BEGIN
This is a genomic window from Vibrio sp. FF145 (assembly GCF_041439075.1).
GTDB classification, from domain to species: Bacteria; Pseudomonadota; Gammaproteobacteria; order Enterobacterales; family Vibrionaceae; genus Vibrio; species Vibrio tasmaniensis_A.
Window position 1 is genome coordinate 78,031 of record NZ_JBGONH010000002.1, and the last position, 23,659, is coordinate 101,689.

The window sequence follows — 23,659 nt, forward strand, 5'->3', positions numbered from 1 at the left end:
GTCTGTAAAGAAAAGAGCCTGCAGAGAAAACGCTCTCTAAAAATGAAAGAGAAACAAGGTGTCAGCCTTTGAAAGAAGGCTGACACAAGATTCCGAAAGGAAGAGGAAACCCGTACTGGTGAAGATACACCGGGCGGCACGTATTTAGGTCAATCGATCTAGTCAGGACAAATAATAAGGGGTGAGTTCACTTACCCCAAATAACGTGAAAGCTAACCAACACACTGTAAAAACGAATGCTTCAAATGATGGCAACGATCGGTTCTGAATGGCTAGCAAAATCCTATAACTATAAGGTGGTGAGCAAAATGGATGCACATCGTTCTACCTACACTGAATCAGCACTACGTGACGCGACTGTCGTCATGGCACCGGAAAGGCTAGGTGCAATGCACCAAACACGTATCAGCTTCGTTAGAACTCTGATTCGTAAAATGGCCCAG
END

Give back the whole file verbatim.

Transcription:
This is a genomic window from Vibrio sp. FF145 (assembly GCF_041439075.1).
GTDB classification, from domain to species: Bacteria; Pseudomonadota; Gammaproteobacteria; order Enterobacterales; family Vibrionaceae; genus Vibrio; species Vibrio tasmaniensis_A.
Window position 1 is genome coordinate 78,031 of record NZ_JBGONH010000002.1, and the last position, 23,659, is coordinate 101,689.

The window sequence follows — 23,659 nt, forward strand, 5'->3', positions numbered from 1 at the left end:
GTCTGTAAAGAAAAGAGCCTGCAGAGAAAACGCTCTCTAAAAATGAAAGAGAAACAAGGTGTCAGCCTTTGAAAGAAGGCTGACACAAGATTCCGAAAGGAAGAGGAAACCCGTACTGGTGAAGATACACCGGGCGGCACGTATTTAGGTCAATCGATCTAGTCAGGACAAATAATAAGGGGTGAGTTCACTTACCCCAAATAACGTGAAAGCTAACCAACACACTGTAAAAACGAATGCTTCAAATGATGGCAACGATCGGTTCTGAATGGCTAGCAAAATCCTATAACTATAAGGTGGTGAGCAAAATGGATGCACATCGTTCTACCTACACTGAATCAGCACTACGTGACGCGACTGTCGTCATGGCACCGGAAAGGCTAGGTGCAATGCACCAAACACGTATCAGCTTCGTTAGAACTCTGATTCGTAAAATGGCCCAG